Salmonella Outbreak: The Soil and Seed Model of Medicine
With all the FDA warning notices flooding my email box about the FDA recalling this product and that product for possible salmonella contamination, I am reminded of Stephen Paget’s wonderful theory in nature cure medicine called “Soil and Seed.”
The theory is that if the soil is not fertile, the seed will not plant.
Anyone who has spent some time in a microbiology lab knows that certain organisms thrive on certain mediums, while other organisms will die in that same petrie dish setting.
When we keep our bodies healthy, we become that petrie dish that only good bacteria should flourish in.
Typically, we think of fertile soil as something healthy but in the case of the seed and soil model, salmonella would be the “seed” and the fertile soil for it to flourish in would be an unhealthy body.
Think about it – why do some people get sick with salmonella and others don’t, even when we have an outbreak of such proportions that I get an hourly email from the FDA about the latest peanut product to avoid?
It all boils down to seed and soil, really.
Straight from the FDA.gov site, “Salmonella is an organism, which can cause serious and sometimes fatal infections in young children, frail or elderly people and others with weakened immune systems. Healthy persons infected with Salmonella often experience fever, diarrhea (which may be bloody), nausea, vomiting and abdominal pain. In rare circumstances, infection with Salmonella can result in the organism getting into the bloodstream and producing more serious illnesses such as arterial infections (i.e., infected aneurysms), endocarditis and arthritis.”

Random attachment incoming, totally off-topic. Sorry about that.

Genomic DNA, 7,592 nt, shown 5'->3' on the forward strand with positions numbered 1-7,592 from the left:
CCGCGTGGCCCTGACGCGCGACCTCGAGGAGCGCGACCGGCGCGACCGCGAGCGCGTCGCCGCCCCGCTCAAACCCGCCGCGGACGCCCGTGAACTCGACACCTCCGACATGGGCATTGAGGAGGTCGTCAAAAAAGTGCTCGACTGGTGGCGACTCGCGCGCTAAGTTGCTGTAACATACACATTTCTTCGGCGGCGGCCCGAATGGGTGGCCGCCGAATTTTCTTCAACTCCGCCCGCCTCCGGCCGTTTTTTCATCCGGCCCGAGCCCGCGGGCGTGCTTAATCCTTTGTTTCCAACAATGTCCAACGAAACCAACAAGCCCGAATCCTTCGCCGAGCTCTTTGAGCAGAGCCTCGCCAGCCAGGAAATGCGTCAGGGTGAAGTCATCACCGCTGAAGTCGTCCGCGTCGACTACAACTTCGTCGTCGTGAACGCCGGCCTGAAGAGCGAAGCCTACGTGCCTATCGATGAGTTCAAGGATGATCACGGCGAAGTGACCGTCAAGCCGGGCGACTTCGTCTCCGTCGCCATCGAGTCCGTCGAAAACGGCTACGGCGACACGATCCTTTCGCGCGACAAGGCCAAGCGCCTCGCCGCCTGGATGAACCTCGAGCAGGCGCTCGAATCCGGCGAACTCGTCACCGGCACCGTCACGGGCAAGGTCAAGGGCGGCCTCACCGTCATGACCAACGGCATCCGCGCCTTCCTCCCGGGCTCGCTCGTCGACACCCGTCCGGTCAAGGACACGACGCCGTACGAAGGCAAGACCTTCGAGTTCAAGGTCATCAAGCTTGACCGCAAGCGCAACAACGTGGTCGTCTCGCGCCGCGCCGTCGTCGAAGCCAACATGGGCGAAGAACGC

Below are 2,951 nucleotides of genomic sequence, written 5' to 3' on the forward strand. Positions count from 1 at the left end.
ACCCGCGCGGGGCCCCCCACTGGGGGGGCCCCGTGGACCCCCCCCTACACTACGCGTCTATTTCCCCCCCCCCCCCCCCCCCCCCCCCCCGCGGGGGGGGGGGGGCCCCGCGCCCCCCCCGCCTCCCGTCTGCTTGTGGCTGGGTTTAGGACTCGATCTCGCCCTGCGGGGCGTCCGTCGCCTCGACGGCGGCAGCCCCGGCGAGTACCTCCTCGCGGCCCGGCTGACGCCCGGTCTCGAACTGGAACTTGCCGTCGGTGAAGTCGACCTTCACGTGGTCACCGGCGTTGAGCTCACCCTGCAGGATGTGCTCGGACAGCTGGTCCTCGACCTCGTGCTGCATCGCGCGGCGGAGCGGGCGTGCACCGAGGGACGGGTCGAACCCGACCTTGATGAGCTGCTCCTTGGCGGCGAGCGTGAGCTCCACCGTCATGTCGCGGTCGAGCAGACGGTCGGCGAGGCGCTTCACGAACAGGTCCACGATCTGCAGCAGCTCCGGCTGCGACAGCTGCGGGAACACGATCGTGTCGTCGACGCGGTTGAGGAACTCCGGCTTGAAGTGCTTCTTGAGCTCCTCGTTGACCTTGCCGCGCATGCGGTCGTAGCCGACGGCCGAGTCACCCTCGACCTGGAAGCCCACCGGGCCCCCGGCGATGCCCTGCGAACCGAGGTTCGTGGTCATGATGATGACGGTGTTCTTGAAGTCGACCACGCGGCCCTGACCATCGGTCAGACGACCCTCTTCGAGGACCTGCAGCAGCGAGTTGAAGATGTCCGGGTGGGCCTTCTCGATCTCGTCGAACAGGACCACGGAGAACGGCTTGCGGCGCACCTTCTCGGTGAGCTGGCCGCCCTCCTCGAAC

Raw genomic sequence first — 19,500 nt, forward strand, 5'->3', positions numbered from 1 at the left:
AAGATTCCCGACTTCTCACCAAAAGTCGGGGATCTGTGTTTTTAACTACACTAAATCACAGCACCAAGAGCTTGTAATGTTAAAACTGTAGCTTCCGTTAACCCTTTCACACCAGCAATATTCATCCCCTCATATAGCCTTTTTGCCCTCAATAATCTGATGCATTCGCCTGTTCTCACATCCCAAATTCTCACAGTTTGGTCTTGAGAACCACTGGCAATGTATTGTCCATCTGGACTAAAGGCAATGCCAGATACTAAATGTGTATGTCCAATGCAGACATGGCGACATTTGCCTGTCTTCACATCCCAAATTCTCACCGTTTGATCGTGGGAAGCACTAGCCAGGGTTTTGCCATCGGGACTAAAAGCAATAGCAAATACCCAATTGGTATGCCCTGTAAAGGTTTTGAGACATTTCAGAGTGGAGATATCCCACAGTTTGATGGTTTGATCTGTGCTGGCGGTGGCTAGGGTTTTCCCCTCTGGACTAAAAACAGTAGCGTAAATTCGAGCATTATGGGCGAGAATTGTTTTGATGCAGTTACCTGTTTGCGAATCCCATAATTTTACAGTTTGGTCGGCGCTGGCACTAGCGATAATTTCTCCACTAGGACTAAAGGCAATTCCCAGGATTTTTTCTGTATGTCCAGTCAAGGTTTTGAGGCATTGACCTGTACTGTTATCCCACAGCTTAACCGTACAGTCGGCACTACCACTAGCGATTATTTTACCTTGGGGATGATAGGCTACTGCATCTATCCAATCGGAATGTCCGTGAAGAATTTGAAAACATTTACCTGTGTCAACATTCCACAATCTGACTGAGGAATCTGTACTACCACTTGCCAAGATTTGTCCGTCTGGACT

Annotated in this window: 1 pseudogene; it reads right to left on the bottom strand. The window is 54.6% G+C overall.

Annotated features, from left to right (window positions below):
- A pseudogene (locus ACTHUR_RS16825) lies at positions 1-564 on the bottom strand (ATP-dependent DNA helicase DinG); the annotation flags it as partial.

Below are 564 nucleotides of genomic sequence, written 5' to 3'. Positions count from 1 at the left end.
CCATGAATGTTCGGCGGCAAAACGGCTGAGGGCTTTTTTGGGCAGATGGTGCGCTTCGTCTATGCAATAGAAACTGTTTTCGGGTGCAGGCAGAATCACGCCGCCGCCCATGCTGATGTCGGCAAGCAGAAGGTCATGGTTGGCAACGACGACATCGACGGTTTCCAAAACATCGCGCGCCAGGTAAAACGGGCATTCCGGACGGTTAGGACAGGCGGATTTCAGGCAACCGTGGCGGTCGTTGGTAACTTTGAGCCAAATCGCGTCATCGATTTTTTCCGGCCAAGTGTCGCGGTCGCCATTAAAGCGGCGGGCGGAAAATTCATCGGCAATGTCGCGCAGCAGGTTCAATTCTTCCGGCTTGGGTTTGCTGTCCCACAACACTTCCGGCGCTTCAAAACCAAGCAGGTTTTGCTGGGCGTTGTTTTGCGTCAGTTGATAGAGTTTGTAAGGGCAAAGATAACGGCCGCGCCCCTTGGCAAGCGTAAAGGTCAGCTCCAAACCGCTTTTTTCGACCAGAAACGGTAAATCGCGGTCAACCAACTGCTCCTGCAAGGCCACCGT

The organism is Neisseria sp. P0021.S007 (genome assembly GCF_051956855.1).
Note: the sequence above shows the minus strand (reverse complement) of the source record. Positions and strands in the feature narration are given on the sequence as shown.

Sure there are microorganisms such as Shigella sonei that will make just about anyone deathly sick if they ingest just ten of them, but for the most part, if we maintain a healthy diet full of whole foods, fruits and veggies, a positive mental attitude, exercise and other healthy lifestyle choices our “soil” suddenly becomes much less “fertile” to the latest proverbial nasty germ or “seed” such as in this Salmonella outbreak case.
Actually many germs such as acidophilus are the kinds of seeds that should grow in our so called “soil,” and make our soil less optimal for pathogenic organisms such as salmonella.
Think of acidophilus vs salmonella as good cops vs bad cops. Whenever you travel, take probiotics such as Sach boulardii before, during, and after. Nothing ruins your vacation like a bad case of diarrhea.
On one of our trips to Hawaii, I was the only one not to get really sick from the rotavirus, and I was the only one eating yogurt every day. Yogurt and other cultured foods such as Kim Chee, Sauerkraut and Kefir are excellent sources of these friendly flora, aka probiotics, the good cops.
It is all about the seed and soil when it comes to salmonella for the most part.
Thanks for stopping by my kitchen table,